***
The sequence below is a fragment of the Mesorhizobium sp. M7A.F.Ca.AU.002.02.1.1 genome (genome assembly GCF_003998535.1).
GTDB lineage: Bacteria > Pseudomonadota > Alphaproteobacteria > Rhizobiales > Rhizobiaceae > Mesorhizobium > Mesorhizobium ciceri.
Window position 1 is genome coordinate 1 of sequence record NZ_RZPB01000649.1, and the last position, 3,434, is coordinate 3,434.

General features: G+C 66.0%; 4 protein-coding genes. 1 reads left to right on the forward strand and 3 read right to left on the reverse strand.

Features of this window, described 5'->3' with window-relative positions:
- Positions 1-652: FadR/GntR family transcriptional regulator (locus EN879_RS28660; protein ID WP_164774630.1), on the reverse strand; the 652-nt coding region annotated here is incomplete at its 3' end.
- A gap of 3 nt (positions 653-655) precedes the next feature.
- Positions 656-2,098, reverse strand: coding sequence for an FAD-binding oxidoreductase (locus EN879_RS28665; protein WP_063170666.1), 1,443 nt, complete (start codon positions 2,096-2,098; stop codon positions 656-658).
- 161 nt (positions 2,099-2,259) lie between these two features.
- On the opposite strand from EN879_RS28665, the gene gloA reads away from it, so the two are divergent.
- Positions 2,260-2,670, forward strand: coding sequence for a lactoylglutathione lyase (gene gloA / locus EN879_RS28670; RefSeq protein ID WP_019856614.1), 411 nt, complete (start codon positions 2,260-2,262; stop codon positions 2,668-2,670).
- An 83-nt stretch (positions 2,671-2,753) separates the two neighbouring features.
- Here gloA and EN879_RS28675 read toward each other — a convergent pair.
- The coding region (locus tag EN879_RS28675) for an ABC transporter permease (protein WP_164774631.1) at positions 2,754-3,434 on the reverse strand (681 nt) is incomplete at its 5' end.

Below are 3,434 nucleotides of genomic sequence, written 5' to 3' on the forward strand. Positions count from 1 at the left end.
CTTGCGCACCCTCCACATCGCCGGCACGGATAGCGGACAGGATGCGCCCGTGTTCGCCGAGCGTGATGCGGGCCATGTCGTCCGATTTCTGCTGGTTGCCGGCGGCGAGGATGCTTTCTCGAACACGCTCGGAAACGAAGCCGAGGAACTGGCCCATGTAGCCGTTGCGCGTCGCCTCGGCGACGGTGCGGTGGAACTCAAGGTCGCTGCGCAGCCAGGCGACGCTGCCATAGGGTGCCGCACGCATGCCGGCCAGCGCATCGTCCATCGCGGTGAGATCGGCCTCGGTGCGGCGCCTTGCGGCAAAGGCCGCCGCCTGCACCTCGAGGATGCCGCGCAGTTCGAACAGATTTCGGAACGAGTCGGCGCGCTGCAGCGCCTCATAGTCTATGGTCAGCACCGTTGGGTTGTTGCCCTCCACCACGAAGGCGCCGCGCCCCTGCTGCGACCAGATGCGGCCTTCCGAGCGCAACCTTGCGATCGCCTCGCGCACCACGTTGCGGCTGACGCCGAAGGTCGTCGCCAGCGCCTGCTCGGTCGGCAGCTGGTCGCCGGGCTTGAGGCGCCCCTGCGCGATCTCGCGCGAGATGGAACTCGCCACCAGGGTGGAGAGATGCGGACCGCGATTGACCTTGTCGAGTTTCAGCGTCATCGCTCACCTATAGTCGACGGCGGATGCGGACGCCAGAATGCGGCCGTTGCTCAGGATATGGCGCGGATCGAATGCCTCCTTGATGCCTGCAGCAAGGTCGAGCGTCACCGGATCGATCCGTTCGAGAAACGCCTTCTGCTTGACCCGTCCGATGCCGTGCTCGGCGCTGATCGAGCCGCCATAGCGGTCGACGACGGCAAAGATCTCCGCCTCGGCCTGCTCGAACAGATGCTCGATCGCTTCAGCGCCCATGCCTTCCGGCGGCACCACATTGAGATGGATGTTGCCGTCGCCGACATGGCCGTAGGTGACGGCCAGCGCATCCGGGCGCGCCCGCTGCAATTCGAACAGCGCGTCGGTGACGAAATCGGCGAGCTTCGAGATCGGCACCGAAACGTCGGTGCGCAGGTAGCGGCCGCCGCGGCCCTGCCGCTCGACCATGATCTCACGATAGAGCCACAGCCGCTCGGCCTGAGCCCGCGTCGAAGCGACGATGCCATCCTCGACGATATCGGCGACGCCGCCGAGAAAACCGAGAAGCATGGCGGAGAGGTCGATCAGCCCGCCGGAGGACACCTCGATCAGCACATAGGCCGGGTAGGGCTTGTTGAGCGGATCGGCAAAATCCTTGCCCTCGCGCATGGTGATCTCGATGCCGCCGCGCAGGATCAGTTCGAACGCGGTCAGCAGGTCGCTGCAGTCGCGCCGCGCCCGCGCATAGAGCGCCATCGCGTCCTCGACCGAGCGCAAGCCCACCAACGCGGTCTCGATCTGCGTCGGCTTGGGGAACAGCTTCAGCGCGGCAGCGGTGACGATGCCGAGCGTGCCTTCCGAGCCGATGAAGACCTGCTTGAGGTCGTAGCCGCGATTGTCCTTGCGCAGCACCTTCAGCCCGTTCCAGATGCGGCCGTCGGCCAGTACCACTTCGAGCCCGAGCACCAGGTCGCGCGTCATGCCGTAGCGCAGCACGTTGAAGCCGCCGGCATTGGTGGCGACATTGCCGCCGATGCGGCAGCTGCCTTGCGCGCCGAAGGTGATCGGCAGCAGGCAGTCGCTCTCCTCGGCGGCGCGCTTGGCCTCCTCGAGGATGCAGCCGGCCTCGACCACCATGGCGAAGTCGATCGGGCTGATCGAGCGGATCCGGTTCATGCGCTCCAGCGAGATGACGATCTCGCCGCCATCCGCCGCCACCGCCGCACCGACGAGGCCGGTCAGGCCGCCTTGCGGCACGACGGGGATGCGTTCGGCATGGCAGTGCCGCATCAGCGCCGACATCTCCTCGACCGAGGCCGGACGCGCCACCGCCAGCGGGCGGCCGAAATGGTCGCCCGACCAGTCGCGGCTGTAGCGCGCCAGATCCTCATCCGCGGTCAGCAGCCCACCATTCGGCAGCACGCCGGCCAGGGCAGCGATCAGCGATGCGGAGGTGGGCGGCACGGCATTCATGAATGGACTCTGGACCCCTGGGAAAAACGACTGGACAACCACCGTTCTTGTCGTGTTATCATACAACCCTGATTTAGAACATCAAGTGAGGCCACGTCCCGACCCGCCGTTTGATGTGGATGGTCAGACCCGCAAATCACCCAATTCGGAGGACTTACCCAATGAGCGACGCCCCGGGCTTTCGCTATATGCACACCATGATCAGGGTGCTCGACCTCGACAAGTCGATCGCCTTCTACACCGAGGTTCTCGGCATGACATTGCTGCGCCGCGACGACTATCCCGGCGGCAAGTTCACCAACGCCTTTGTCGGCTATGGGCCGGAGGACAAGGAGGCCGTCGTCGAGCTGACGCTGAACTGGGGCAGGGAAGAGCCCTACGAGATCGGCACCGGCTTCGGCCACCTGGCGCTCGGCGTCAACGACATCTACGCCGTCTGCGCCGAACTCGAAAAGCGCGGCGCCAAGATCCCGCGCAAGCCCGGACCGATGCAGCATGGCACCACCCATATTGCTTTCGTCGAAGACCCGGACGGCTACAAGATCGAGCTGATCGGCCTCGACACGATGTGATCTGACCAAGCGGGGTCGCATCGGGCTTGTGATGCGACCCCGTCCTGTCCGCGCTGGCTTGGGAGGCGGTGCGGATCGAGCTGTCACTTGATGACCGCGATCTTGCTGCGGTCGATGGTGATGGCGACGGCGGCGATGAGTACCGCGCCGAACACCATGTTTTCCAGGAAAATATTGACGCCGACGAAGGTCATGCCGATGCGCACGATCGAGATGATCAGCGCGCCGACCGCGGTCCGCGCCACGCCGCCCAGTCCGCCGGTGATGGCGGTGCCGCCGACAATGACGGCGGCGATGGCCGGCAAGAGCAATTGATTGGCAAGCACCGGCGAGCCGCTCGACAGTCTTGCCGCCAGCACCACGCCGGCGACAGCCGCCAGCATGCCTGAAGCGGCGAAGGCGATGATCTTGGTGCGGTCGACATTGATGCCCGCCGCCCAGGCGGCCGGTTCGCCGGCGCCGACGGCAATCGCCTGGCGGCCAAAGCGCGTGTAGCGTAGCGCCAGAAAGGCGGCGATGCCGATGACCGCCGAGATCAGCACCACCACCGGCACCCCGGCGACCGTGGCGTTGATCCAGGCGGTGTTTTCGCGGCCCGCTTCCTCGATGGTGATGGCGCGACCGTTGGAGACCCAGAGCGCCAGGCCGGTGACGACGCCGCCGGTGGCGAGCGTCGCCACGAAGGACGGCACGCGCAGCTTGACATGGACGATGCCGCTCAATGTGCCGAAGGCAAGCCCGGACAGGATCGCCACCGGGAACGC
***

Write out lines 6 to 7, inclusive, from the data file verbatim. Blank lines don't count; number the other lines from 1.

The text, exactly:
- Positions 1-652: FadR/GntR family transcriptional regulator (locus EN879_RS28660; protein ID WP_164774630.1), on the reverse strand; the 652-nt coding region annotated here is incomplete at its 3' end.
- A gap of 3 nt (positions 653-655) precedes the next feature.